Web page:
An American In Trancoso

On October of last year, the owners of Pousada Kalaluna in Trancoso wrote me asking for help in possibly recruting a foreign intern for the summer. Apparently, they got a great response from the post, and selected Anthony from New York to come and stay at the inn for three months. Anthony wrote me in fluent Portuguese about a week ago, after spending six months in the country. Read what he had to say about his experience in Bahia and Rio after the jump (in English, of course).

I flew to Brazil without a picture of where I would be or who I would be with, without Portuguese, and without a plan other than to make the best of whatever was coming. Landing in Porto Seguro, I was picked up by Carlos and Luiz, my hosts at Pousada Kalaluna, and ferried away through rivers and jungles and fields of fruits I didn't know the names of until we got to Trancoso, my home for the next three months.

The first month was a wild mess of portoñol (meaning Portuguese and Spanish). Feelings of isolation and ignorance washed away every time I was able to walk along the beach, intricately and immaculately beautiful, woven ivory and emerald waves and sands and shells. I found out that Trancoso lays along the Coast of Discovery, where the Portuguese first landed in Brazil; and aside from the bars along the beach, it doesn't seem like the scenery has changed that much since then. There are jungles and monkeys and talking parrots, and wild fruits ready to be eaten from trees - things I had never seen before outside of zoos and books, things that have been developed to death in other countries, or even other parts of Brazil.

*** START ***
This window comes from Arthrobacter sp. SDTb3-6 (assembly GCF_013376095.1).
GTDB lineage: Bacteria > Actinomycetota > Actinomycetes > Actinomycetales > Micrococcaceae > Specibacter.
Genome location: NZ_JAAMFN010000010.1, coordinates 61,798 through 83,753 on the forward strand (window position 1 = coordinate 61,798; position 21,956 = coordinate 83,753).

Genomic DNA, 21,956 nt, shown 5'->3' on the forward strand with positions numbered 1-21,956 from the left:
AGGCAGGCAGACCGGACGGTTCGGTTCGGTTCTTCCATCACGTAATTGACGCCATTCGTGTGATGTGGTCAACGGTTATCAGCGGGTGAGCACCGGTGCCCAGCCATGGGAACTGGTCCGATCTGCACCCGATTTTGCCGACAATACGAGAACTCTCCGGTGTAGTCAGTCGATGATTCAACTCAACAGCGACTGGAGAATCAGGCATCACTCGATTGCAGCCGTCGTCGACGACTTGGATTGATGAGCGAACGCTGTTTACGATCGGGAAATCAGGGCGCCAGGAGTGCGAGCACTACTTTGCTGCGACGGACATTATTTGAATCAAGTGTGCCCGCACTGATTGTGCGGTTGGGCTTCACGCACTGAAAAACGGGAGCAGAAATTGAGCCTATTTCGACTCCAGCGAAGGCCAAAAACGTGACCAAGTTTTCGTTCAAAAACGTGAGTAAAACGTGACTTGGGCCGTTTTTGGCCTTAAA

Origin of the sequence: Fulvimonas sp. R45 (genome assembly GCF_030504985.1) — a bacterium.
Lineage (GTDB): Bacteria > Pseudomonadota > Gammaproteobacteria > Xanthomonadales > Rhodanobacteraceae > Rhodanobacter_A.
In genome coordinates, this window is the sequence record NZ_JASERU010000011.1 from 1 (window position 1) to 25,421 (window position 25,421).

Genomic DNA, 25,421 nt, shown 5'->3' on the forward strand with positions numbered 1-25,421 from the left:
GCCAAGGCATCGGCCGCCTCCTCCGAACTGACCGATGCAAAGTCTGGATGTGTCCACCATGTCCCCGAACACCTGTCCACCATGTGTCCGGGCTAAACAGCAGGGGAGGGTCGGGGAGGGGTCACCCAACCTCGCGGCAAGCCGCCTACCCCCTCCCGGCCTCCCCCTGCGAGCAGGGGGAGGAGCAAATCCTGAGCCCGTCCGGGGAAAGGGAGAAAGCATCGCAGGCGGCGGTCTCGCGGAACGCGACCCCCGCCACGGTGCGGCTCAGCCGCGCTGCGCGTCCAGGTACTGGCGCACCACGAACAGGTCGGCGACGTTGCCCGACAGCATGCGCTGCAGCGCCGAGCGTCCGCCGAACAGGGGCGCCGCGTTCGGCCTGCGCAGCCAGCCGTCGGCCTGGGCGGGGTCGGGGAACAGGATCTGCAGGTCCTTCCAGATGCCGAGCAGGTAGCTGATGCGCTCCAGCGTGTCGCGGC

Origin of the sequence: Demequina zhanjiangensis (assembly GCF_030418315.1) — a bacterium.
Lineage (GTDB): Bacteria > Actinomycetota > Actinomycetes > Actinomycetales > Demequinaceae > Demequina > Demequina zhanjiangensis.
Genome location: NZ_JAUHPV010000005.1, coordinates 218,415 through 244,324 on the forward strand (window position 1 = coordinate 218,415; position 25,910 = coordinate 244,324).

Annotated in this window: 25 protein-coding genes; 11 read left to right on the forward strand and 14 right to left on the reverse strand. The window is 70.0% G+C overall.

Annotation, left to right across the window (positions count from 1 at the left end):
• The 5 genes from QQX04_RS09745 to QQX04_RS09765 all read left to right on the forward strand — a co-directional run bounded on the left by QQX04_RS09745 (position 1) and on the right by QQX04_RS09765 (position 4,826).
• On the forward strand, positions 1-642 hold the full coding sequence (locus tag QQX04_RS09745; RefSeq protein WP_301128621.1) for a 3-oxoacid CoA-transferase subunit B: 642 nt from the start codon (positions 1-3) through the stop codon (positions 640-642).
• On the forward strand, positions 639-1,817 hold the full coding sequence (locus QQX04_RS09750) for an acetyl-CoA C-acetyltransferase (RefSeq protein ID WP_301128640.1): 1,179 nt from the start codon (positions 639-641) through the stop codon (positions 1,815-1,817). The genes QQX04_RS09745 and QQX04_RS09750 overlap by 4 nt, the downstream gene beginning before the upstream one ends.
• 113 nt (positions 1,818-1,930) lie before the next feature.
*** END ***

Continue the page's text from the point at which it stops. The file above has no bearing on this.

By the second month, my skin was browner and my Portuguese better and I had made friends, both with Carlos and Luiz, whose patience and hospitality never faltered, and with others in the tiny town. I took capoeira lessons and learned how to mix tropical fruit juices, and met Brazilians from São Paulo and Rio who invited me to their homes. I followed a yoga teacher to Rio in March and had three of the most hopeful, open months of my life. I didn't want to leave. Flying back into New York City after six months in Brazil was the first time I've ever been underwhelmed by the Manhattan skyscape.

Thanks Anthony for writing back. I am glad it was such a positive experience. I am going to suggest that Carlos and Luiz do the same next summer.


...enjoyed the read very much which made me yearn to revist this country and its people.
I've managed to travel throughout Brasil on six different occasions, for two weeks to a month on each visit. Unfortunately, my age and brain have prohibited my being able to learn to speak Portuguese with any kind of clarity!

I applaud the writer who spent three months in "MOTHER BRASIL!"

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